Button City

If you grew up in the 1990s, cartoons and sitcoms were very likely an important part of your daily life. As a kid, I loved shows that made me laugh but that got real at times. The Fresh Prince of Bel-Air, Boy Meets World, and even The Simpsons had viewers laughing for the better part of 30 minutes. At times, though, these shows tackled hard-hitting themes like spousal abuse, abandonment, and terminal illness.

Button City from Subliminal is very much like a ‘90s TV show — it’s an often funny ride that knows when to get real, and it hits hard.

The world of Button City is made up of talking, anthropomorphic animals who live their daily lives like a lot of kids did in the ‘90s. The kids have their cliques, their quirks, and their arcade. You play as Fennel, who’s just moved to town with his single mother who works all day. Some kids who call themselves the Fluff Squad take a liking to you, and you join their group, whose activities include chilling at the arcade, snooping on the adults, and staying out all day.

Button City

If you’ve played Night in the Woods, you might get similar vibes from Button City. Where the former focused on young adults and their struggles with daily life and mental health, though, the latter focuses on those same themes as they pertain to early adolescence — think the first couple seasons of Boy Meets World. Everything hits kids that age hard, and while some kids hide their feelings and put on a gruff exterior, others wear their emotions on their sleeve. The game’s cast of characters offers a wonderfully wide range of personalities as no two characters are alike.

At first, things start out fairly lighthearted. You make some new friends. You challenge a rival group (the Tuff Fluffs) to a round of Gobabots at the titular Button City arcade. You snag parts from the dump to help your crafty buddy put together a robot. You’ll even aid a conspiracy theory-loving kid on a quest to figure out if the world they’re living in is real or just a video game.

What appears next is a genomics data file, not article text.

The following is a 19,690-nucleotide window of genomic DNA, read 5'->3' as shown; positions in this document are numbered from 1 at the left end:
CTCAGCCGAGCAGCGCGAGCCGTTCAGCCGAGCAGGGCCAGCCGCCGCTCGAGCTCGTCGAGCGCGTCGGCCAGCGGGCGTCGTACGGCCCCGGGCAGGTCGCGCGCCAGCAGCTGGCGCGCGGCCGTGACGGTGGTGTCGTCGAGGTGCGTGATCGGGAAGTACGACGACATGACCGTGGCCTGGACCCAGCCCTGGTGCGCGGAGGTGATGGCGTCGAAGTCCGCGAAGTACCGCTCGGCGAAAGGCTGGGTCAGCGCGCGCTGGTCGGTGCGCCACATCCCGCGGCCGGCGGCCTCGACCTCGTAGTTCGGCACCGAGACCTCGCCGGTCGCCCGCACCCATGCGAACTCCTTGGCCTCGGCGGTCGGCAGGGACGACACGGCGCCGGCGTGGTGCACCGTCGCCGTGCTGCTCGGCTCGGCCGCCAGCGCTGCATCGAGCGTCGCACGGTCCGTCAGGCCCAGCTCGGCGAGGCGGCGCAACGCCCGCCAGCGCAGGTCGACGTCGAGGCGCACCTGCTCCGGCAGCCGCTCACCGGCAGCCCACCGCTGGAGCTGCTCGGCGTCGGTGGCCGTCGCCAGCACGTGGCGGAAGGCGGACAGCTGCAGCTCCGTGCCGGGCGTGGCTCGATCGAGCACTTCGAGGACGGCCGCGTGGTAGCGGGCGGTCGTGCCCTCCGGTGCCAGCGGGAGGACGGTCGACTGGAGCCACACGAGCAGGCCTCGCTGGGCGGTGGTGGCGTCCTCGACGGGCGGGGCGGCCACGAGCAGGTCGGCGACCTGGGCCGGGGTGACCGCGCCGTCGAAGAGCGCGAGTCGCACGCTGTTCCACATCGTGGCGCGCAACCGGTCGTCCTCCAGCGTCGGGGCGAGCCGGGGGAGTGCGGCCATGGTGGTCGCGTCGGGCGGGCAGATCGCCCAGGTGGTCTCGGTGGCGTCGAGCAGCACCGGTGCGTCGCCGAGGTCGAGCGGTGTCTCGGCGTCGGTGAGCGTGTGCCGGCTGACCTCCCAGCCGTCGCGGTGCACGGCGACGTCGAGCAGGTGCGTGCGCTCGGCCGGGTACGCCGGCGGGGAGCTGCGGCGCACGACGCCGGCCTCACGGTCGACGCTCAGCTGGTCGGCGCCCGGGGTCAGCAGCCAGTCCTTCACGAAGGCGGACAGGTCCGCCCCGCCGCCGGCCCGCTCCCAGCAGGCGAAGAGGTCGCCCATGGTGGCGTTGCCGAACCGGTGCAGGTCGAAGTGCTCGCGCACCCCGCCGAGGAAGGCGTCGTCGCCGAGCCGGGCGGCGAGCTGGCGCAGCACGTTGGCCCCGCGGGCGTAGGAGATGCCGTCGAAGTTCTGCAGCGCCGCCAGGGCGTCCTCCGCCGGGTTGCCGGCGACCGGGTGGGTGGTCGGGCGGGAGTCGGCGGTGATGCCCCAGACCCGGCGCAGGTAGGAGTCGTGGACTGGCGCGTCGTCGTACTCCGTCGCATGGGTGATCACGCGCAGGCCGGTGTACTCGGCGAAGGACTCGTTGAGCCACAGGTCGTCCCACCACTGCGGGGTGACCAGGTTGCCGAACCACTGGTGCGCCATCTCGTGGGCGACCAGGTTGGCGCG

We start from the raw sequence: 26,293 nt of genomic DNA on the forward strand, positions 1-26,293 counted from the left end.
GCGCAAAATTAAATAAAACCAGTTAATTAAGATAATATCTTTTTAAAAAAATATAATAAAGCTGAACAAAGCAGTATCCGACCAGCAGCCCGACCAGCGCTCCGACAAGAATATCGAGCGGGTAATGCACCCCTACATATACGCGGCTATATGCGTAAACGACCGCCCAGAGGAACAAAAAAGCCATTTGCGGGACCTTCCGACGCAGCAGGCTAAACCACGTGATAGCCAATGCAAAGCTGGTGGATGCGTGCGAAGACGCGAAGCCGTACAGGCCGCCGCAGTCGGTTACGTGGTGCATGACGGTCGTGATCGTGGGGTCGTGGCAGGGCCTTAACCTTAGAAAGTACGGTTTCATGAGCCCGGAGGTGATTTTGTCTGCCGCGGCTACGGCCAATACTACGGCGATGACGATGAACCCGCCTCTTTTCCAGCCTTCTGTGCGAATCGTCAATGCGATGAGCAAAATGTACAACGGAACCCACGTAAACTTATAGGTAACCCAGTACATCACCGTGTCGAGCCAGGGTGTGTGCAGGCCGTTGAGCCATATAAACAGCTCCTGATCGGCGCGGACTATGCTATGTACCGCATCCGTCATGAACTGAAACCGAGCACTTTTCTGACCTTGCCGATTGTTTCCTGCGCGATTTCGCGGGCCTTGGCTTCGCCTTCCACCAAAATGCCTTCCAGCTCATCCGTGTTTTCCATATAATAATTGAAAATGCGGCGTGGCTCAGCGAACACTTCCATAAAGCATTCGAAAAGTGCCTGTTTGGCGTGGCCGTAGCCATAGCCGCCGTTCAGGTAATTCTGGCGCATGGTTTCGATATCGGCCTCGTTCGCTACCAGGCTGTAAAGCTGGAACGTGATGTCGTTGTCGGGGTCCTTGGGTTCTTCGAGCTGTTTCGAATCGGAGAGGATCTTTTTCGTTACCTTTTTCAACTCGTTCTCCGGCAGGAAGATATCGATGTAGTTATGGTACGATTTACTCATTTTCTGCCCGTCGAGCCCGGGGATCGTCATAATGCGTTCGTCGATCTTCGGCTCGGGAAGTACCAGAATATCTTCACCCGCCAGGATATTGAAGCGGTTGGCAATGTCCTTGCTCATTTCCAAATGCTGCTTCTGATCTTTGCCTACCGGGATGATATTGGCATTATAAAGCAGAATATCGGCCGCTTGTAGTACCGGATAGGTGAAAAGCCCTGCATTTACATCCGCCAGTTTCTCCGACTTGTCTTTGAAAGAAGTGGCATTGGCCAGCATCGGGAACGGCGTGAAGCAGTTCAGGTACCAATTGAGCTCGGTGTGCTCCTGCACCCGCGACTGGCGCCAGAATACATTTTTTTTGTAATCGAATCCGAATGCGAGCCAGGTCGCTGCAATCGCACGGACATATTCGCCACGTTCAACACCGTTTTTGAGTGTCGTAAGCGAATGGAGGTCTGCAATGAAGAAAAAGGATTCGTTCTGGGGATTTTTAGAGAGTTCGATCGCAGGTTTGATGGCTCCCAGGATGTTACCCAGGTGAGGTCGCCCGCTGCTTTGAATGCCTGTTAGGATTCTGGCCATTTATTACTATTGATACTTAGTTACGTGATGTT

Soon, though, things get a little serious when the kids find out that the owner of the arcade has to close up shop and is thinking of selling the local hangout. The arcade owner is a likable, mustachioed older fella, and though it isn’t initially clear, you slowly learn why he has to sell the arcade. I won’t spoil anything here, but Button City is able to hit a legit issue in a way that just feels very real.

Button City

The game is actually very good at focusing on real-world issues. One of your friends, for example, lives with her grandparents. They’re a kind couple, but you can instantly tell the grandfather’s health isn’t the best, especially when your friend tells you he often confuses certain people, and that it’s been happening more often as of late. As someone whose mom was diagnosed with Alzheimer’s a couple years ago, that character beat pertaining to neurodegenerative health issues definitely hit close to home, and it truly made me feel something.